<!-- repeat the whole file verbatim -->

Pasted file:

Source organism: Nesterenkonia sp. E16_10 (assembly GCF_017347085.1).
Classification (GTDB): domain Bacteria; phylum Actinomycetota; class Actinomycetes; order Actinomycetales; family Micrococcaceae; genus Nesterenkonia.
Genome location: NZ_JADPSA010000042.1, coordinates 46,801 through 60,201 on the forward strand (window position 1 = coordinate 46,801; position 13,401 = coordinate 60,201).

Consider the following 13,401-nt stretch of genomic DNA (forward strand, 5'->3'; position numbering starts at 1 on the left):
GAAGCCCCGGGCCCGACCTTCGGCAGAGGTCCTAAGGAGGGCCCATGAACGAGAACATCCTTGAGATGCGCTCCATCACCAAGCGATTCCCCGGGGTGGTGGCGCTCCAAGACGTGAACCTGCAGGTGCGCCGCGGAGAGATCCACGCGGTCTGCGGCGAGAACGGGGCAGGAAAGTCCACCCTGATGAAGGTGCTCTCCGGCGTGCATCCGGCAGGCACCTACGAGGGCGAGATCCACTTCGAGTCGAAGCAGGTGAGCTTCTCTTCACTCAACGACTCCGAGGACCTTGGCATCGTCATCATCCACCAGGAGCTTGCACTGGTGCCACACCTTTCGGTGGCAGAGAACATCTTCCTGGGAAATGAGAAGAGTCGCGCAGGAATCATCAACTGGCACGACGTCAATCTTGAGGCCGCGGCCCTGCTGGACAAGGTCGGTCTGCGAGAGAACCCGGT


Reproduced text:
Source organism: Nesterenkonia sp. E16_10 (assembly GCF_017347085.1).
Classification (GTDB): domain Bacteria; phylum Actinomycetota; class Actinomycetes; order Actinomycetales; family Micrococcaceae; genus Nesterenkonia.
Genome location: NZ_JADPSA010000042.1, coordinates 46,801 through 60,201 on the forward strand (window position 1 = coordinate 46,801; position 13,401 = coordinate 60,201).

Consider the following 13,401-nt stretch of genomic DNA (forward strand, 5'->3'; position numbering starts at 1 on the left):
GAAGCCCCGGGCCCGACCTTCGGCAGAGGTCCTAAGGAGGGCCCATGAACGAGAACATCCTTGAGATGCGCTCCATCACCAAGCGATTCCCCGGGGTGGTGGCGCTCCAAGACGTGAACCTGCAGGTGCGCCGCGGAGAGATCCACGCGGTCTGCGGCGAGAACGGGGCAGGAAAGTCCACCCTGATGAAGGTGCTCTCCGGCGTGCATCCGGCAGGCACCTACGAGGGCGAGATCCACTTCGAGTCGAAGCAGGTGAGCTTCTCTTCACTCAACGACTCCGAGGACCTTGGCATCGTCATCATCCACCAGGAGCTTGCACTGGTGCCACACCTTTCGGTGGCAGAGAACATCTTCCTGGGAAATGAGAAGAGTCGCGCAGGAATCATCAACTGGCACGACGTCAATCTTGAGGCCGCGGCCCTGCTGGACAAGGTCGGTCTGCGAGAGAACCCGGT